17 November 2023
The Congress of South African Trade Unions (COSATU) welcomes the Labour Court’s progressive ruling in favour of our affiliate, the South African Municipal Workers’ Union (SAMWU)’s challenge on the constitutional invalidity of the Municipal Systems Amendment Act.
The Labour Court has found the prohibition of all municipal employees from holding office in a political party to be unconstitutional and has awarded costs against government. This judgement is backdated to November 2022. Instructions by municipalities to employees to resign from any political office bearer positions they may hold or be dismissed, have been declared invalid.
The Municipal Systems Amendment Act of 2022 is fundamentally flawed, dangerous and simply unconstitutional. The Amendment Act introduced a new blanket ban on all 350 000 municipal employees from holding office at any level in a political party. This was a gross and shamefully unconstitutional assault on the right of freedom of political association and expression of not only municipal workers but in fact all workers.
The original draft of the Amendment Act agreed to by the ANC led Alliance and government and that was tabled at Parliament provided for a rational and limited restriction on the rights of political association to municipal managers and the senior managers reporting directly to them. These provisions were quietly and clumsily amended by Parliament on the instigation of the South African Local Government Association (SALGA) and extended to include all 350 000 municipal employees. This took it from being a narrow limitation of the rights of a few, to the blanket prohibition of constitutional rights of all municipal employees.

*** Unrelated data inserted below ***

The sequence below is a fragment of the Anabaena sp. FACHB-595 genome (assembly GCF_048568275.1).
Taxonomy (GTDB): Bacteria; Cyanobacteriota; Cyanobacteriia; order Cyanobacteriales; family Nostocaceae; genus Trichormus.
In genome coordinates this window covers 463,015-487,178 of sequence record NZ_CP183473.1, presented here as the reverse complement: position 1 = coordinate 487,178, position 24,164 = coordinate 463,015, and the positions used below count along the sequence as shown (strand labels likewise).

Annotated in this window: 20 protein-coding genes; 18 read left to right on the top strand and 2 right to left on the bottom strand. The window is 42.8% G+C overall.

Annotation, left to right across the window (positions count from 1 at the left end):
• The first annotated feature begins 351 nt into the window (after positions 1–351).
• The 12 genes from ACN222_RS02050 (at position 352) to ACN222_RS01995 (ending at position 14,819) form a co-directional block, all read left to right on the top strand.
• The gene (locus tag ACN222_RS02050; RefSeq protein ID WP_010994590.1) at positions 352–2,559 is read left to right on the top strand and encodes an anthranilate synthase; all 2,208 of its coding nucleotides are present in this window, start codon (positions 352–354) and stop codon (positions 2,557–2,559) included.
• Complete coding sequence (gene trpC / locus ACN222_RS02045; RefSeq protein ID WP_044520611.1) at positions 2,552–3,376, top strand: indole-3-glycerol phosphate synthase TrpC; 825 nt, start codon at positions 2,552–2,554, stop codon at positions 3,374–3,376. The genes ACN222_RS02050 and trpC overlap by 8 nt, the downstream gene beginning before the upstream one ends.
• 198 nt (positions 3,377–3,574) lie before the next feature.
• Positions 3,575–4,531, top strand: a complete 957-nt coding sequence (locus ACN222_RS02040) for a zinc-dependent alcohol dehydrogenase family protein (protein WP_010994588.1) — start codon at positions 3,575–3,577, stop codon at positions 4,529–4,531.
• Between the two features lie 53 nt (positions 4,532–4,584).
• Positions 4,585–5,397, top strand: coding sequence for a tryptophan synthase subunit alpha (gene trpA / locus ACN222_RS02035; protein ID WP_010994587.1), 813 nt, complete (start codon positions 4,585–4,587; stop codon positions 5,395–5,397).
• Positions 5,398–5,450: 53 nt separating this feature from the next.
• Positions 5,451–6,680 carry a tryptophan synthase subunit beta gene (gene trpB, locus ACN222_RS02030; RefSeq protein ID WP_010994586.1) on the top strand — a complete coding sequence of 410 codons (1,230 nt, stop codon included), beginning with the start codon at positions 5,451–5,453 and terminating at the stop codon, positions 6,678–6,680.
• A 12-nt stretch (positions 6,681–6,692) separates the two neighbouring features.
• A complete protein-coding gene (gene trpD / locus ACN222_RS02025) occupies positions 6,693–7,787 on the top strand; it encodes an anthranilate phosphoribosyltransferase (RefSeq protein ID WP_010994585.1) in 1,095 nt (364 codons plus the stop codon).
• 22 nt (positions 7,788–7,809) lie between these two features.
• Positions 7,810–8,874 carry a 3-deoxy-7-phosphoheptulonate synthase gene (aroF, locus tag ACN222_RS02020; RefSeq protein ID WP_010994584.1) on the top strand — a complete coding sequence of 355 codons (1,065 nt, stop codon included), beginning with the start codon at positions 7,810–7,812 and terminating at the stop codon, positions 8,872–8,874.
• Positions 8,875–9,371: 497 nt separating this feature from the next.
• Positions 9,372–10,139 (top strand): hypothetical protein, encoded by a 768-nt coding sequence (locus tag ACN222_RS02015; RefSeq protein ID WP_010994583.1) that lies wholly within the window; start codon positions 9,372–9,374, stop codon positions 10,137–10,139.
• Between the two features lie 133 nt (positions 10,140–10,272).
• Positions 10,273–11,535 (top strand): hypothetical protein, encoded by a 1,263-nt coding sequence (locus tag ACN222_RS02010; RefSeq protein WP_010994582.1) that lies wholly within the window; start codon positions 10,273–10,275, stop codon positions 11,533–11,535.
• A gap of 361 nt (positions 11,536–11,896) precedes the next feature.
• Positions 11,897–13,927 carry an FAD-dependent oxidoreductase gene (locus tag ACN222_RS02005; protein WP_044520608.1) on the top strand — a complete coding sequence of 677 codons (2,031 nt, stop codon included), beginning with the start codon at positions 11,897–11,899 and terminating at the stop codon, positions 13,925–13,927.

The motivation for the original limitation of rights of municipal managers was based upon the belief that when such managers held office in a political party they could undermine or overrule the Mayors and Mayoral Committees they account to. Extending this to include municipal security guards, cleaners, electricians and refuse collectors was ludicrous and a shocking attack on workers’ constitutional rights. If it had been allowed to stand, it would have been a gross undermining of the Constitution. It would have been a slippery slope to later be extended to all public servants, parastatal employees and eventually private sector workers. This would have been a dangerous eroding of our hard-won democracy.
Thousands of municipal employees have been receiving letters from their managers warning them that unless they resign from any position they may hold in a political party, they will be dismissed from their jobs.
COSATU raised this matter repeatedly with the Minister for Cooperative Governance, the ANC and Parliament who to their shame, failed to act in defence of workers’ rights.
SAMWU previously took an earlier version of this Amendment Act to the Constitutional Court and won. We are pleased that the Labour Court has again found in favour of SAMWU in this defence of workers’ hard-won constitutional rights. We hope that COGTA and SALGA will now spend some time familiarising themselves with the Constitution and embrace its progressive ethos.
Issued by COSATU
For further comment please contact:
Acting National Spokesperson & Parliamentary Coordinator
Cell: 082 785 0687